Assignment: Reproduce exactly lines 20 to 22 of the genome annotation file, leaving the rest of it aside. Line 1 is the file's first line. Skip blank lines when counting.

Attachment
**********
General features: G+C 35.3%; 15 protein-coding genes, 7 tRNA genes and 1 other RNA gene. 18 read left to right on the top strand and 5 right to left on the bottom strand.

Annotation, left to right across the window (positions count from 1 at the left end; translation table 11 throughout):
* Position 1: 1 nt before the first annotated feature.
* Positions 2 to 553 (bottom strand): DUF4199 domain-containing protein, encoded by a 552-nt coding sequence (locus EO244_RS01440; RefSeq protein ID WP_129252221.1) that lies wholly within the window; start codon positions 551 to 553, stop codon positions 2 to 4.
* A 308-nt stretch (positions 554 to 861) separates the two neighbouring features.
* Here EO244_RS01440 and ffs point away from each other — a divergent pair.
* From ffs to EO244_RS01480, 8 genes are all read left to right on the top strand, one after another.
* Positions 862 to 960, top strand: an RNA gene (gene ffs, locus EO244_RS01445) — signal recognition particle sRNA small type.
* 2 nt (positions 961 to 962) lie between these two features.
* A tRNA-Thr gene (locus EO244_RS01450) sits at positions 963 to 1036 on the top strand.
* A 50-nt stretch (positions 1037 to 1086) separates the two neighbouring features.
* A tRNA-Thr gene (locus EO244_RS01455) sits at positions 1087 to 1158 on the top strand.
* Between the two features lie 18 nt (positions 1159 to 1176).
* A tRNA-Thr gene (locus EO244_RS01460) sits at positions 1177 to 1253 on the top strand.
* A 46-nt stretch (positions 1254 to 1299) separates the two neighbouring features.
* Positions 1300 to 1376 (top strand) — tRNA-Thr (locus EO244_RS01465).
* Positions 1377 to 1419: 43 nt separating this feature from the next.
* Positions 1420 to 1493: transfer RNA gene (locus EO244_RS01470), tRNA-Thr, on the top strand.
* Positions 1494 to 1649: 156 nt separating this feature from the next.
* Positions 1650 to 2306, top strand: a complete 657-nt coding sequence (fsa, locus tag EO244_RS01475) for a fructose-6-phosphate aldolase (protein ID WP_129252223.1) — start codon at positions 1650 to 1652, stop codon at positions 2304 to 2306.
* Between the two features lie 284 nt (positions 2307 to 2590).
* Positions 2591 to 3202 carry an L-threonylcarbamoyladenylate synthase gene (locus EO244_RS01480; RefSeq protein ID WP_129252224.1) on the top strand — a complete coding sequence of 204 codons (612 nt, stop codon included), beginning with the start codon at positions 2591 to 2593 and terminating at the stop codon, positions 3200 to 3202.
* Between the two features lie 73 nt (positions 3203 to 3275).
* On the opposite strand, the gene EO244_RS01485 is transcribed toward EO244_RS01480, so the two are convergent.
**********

* Positions 1650 to 2306, top strand: a complete 657-nt coding sequence (fsa, locus tag EO244_RS01475) for a fructose-6-phosphate aldolase (protein ID WP_129252223.1) — start codon at positions 1650 to 1652, stop codon at positions 2304 to 2306.
* Between the two features lie 284 nt (positions 2307 to 2590).
* Positions 2591 to 3202 carry an L-threonylcarbamoyladenylate synthase gene (locus EO244_RS01480; RefSeq protein ID WP_129252224.1) on the top strand — a complete coding sequence of 204 codons (612 nt, stop codon included), beginning with the start codon at positions 2591 to 2593 and terminating at the stop codon, positions 3200 to 3202.